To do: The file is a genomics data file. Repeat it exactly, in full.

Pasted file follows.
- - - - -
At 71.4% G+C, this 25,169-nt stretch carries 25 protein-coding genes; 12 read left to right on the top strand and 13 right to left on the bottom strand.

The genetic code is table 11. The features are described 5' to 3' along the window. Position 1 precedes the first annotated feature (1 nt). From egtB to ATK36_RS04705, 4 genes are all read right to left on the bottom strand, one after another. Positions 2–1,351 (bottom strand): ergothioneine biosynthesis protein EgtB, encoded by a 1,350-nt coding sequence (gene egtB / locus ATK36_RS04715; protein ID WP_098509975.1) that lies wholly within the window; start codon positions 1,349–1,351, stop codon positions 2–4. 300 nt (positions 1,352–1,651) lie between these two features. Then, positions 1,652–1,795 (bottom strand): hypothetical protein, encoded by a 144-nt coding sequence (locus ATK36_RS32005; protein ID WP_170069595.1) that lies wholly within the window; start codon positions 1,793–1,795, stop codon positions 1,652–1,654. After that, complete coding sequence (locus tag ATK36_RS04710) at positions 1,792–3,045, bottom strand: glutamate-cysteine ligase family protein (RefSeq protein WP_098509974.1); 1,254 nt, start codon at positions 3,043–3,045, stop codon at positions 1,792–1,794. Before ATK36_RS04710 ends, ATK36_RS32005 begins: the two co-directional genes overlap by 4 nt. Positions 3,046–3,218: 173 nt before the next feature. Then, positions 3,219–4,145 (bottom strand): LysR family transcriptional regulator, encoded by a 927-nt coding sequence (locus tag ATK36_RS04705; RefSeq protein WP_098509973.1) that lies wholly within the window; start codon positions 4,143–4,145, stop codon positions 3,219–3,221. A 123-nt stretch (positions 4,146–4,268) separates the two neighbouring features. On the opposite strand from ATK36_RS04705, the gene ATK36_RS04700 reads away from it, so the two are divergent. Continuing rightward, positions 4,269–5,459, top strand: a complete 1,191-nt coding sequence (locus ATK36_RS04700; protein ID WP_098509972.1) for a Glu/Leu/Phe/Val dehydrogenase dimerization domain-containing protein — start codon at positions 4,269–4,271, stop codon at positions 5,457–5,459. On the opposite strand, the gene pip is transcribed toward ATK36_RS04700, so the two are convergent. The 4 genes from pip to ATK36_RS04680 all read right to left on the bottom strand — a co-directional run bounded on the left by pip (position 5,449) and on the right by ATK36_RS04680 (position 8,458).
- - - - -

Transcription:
At 71.4% G+C, this 25,169-nt stretch carries 25 protein-coding genes; 12 read left to right on the top strand and 13 right to left on the bottom strand.

The genetic code is table 11. The features are described 5' to 3' along the window. Position 1 precedes the first annotated feature (1 nt). From egtB to ATK36_RS04705, 4 genes are all read right to left on the bottom strand, one after another. Positions 2–1,351 (bottom strand): ergothioneine biosynthesis protein EgtB, encoded by a 1,350-nt coding sequence (gene egtB / locus ATK36_RS04715; protein ID WP_098509975.1) that lies wholly within the window; start codon positions 1,349–1,351, stop codon positions 2–4. 300 nt (positions 1,352–1,651) lie between these two features. Then, positions 1,652–1,795 (bottom strand): hypothetical protein, encoded by a 144-nt coding sequence (locus ATK36_RS32005; protein ID WP_170069595.1) that lies wholly within the window; start codon positions 1,793–1,795, stop codon positions 1,652–1,654. After that, complete coding sequence (locus tag ATK36_RS04710) at positions 1,792–3,045, bottom strand: glutamate-cysteine ligase family protein (RefSeq protein WP_098509974.1); 1,254 nt, start codon at positions 3,043–3,045, stop codon at positions 1,792–1,794. Before ATK36_RS04710 ends, ATK36_RS32005 begins: the two co-directional genes overlap by 4 nt. Positions 3,046–3,218: 173 nt before the next feature. Then, positions 3,219–4,145 (bottom strand): LysR family transcriptional regulator, encoded by a 927-nt coding sequence (locus tag ATK36_RS04705; RefSeq protein WP_098509973.1) that lies wholly within the window; start codon positions 4,143–4,145, stop codon positions 3,219–3,221. A 123-nt stretch (positions 4,146–4,268) separates the two neighbouring features. On the opposite strand from ATK36_RS04705, the gene ATK36_RS04700 reads away from it, so the two are divergent. Continuing rightward, positions 4,269–5,459, top strand: a complete 1,191-nt coding sequence (locus ATK36_RS04700; protein ID WP_098509972.1) for a Glu/Leu/Phe/Val dehydrogenase dimerization domain-containing protein — start codon at positions 4,269–4,271, stop codon at positions 5,457–5,459. On the opposite strand, the gene pip is transcribed toward ATK36_RS04700, so the two are convergent. The 4 genes from pip to ATK36_RS04680 all read right to left on the bottom strand — a co-directional run bounded on the left by pip (position 5,449) and on the right by ATK36_RS04680 (position 8,458).